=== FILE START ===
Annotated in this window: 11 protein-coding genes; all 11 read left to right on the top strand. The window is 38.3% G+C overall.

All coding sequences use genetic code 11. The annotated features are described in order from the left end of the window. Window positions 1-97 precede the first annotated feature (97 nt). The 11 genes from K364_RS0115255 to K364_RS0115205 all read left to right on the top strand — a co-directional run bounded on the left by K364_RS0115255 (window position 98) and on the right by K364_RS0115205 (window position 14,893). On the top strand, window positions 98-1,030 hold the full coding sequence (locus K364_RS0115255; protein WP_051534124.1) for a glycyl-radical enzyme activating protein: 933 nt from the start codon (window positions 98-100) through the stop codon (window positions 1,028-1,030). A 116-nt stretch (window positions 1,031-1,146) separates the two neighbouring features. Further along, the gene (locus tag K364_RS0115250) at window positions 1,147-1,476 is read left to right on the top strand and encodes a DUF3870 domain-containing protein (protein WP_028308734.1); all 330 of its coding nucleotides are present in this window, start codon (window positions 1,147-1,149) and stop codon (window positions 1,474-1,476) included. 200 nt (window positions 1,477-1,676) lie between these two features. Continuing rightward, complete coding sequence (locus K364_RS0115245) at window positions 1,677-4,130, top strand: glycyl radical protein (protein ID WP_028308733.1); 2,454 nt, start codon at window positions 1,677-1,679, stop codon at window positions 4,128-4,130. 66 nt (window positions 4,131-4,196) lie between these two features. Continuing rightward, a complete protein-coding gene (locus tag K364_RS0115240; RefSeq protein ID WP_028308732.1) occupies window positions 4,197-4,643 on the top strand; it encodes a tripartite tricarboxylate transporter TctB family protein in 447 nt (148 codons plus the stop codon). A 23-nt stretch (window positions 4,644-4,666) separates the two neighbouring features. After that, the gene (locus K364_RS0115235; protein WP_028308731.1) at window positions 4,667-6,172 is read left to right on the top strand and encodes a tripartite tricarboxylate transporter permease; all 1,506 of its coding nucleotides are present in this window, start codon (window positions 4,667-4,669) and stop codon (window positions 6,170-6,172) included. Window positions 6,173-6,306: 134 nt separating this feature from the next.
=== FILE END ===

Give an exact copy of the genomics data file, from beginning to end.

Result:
Annotated in this window: 11 protein-coding genes; all 11 read left to right on the top strand. The window is 38.3% G+C overall.

All coding sequences use genetic code 11. The annotated features are described in order from the left end of the window. Window positions 1-97 precede the first annotated feature (97 nt). The 11 genes from K364_RS0115255 to K364_RS0115205 all read left to right on the top strand — a co-directional run bounded on the left by K364_RS0115255 (window position 98) and on the right by K364_RS0115205 (window position 14,893). On the top strand, window positions 98-1,030 hold the full coding sequence (locus K364_RS0115255; protein WP_051534124.1) for a glycyl-radical enzyme activating protein: 933 nt from the start codon (window positions 98-100) through the stop codon (window positions 1,028-1,030). A 116-nt stretch (window positions 1,031-1,146) separates the two neighbouring features. Further along, the gene (locus tag K364_RS0115250) at window positions 1,147-1,476 is read left to right on the top strand and encodes a DUF3870 domain-containing protein (protein WP_028308734.1); all 330 of its coding nucleotides are present in this window, start codon (window positions 1,147-1,149) and stop codon (window positions 1,474-1,476) included. 200 nt (window positions 1,477-1,676) lie between these two features. Continuing rightward, complete coding sequence (locus K364_RS0115245) at window positions 1,677-4,130, top strand: glycyl radical protein (protein ID WP_028308733.1); 2,454 nt, start codon at window positions 1,677-1,679, stop codon at window positions 4,128-4,130. 66 nt (window positions 4,131-4,196) lie between these two features. Continuing rightward, a complete protein-coding gene (locus tag K364_RS0115240; RefSeq protein ID WP_028308732.1) occupies window positions 4,197-4,643 on the top strand; it encodes a tripartite tricarboxylate transporter TctB family protein in 447 nt (148 codons plus the stop codon). A 23-nt stretch (window positions 4,644-4,666) separates the two neighbouring features. After that, the gene (locus K364_RS0115235; protein WP_028308731.1) at window positions 4,667-6,172 is read left to right on the top strand and encodes a tripartite tricarboxylate transporter permease; all 1,506 of its coding nucleotides are present in this window, start codon (window positions 4,667-4,669) and stop codon (window positions 6,170-6,172) included. Window positions 6,173-6,306: 134 nt separating this feature from the next.